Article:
This spring the Ford Foundation and the Organization for Economic Cooperation and Development (OECD) launched the Inclusive Growth in Cities campaign. They created a network of what they call "champion mayors" who committed to promoting policies and practices that foster both economic growth and inclusiveness. So what does that look like? Several strategies were discussed at a recent event hosted by Brookings and the National League of Cities, including an interesting experiment in Atlanta that trains "disconnected youth" to fill high-growth tech jobs. -- Philip Bane
So what is inclusive growth? The OECD defines it as "economic growth that creates opportunity for all segments of the population and distributes the dividends of increased prosperity, both in monetary and non-monetary terms, fairly across society."
OECD Secretary-General Ángel Gurría presented research at the Brookings event that indicated income inequality is actually higher in the U.S. than most other wealthy nations. That inequality, he noted, can inhibit broader growth if lower-income people don't have resources to invest in their future. So inclusion is key to boosting economic growth and productivity, Gurría suggested.
Investing in disconnected youth
King County (Washington) Executive Dow Constantine made the point that investing in early childhood development can help put youngsters on the path to educational and economic success, according to a Brookings post.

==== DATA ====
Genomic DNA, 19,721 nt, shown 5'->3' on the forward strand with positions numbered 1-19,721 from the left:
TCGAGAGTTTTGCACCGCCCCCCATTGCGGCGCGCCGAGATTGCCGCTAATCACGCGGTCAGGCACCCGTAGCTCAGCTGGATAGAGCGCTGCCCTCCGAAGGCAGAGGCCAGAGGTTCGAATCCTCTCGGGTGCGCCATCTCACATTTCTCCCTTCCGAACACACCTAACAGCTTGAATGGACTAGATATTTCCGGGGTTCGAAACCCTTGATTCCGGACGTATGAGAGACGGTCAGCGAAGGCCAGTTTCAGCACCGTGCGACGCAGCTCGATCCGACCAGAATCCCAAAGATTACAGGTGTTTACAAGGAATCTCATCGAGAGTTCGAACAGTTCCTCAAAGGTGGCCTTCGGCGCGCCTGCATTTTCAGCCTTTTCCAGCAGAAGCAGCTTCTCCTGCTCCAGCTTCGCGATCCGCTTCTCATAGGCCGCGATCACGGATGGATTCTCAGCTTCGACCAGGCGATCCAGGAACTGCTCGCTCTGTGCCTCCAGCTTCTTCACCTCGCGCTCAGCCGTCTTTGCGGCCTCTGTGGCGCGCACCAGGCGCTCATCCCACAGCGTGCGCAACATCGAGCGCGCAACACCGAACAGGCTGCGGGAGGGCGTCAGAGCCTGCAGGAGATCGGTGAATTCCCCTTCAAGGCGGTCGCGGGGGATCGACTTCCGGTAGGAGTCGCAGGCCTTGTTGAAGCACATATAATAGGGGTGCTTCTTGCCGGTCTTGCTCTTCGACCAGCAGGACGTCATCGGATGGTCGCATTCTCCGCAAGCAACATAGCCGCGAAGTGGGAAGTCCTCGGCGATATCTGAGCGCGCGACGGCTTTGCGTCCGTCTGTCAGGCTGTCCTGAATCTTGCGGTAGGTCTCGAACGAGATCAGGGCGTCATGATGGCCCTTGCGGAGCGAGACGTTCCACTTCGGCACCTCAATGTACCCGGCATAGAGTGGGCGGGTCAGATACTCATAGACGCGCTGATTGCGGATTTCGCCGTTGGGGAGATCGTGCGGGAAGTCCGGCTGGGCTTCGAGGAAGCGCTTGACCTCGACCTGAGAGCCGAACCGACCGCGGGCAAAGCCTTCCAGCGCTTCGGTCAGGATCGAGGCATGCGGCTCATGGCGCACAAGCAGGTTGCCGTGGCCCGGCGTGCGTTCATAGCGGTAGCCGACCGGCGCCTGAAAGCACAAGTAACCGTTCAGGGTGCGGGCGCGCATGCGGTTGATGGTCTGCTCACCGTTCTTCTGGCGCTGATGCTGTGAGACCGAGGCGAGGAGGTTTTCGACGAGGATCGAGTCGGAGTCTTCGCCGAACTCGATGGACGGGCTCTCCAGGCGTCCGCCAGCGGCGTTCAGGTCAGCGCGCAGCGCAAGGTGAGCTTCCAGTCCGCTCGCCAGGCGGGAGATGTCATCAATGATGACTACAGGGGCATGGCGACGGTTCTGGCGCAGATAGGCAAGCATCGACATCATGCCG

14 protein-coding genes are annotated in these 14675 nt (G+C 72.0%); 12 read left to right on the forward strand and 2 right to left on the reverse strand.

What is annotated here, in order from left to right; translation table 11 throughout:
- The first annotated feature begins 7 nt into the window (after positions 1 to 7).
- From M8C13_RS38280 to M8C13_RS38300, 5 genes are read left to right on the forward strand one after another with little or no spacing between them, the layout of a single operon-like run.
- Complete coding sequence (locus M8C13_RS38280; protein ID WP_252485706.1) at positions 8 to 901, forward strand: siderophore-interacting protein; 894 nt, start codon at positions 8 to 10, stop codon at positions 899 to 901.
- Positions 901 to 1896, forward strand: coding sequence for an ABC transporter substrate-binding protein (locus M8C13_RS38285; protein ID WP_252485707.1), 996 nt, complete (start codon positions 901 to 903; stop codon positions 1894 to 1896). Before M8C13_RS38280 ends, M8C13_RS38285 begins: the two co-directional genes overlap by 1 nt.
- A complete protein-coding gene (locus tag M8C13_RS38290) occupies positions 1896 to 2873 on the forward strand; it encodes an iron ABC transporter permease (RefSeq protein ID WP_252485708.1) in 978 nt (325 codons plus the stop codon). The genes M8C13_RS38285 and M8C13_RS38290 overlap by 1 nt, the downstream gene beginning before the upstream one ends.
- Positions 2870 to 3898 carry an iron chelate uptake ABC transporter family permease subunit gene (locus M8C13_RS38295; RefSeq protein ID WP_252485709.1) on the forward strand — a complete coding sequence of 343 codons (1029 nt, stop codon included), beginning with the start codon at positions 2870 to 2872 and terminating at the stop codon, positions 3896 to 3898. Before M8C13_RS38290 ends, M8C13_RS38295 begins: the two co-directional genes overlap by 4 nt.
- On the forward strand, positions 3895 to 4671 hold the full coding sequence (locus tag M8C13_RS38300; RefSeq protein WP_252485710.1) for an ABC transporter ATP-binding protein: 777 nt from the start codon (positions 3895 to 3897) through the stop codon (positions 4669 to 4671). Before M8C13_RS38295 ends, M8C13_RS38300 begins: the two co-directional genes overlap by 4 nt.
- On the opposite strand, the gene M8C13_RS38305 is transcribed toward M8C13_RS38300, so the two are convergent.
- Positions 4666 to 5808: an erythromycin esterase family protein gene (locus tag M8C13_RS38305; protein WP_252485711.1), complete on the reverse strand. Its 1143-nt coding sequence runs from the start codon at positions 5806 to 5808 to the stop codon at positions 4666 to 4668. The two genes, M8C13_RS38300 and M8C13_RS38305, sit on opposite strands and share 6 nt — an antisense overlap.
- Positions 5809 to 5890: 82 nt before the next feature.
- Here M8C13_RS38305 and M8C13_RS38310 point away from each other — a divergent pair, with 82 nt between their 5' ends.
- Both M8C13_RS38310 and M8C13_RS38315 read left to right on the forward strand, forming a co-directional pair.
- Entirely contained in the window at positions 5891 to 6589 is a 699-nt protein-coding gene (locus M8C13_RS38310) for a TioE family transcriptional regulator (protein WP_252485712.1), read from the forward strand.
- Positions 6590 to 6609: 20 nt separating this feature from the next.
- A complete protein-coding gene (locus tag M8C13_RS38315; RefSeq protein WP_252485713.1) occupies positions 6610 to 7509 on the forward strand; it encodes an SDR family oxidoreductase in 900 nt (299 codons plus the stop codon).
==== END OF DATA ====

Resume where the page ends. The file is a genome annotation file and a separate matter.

CodeStart founder Rodney Sampson, meanwhile, discussed investing in older, "disconnected youth" and training them to be junior-level software engineers or developers. A collaborative public-private partnership with Atlanta's Workforce Development Agency and others, Code Start offers a year of free training for low-income people ages 18 to 24 with a high school diploma or GED.
Sampson sees the possibility of several positive outcomes if what he calls his "experiment" is successful. Young people in the program learn in-demand coding skills along with critical thinking skills, financial literacy, career readiness – and they get a safe place to live. The goal is to prepare them for high-growth jobs and also to encourage more diversity in the technology industry and to nurture a more inclusive economy.
This article is from the Council's Compassionate Cities initiative which highlights how city leaders and other stakeholders can leverage smart technologies to end suffering in their communities and give all citizens a route out of poverty. Click the Compassionate Cities box on our registration page to receive our weekly newsletter.
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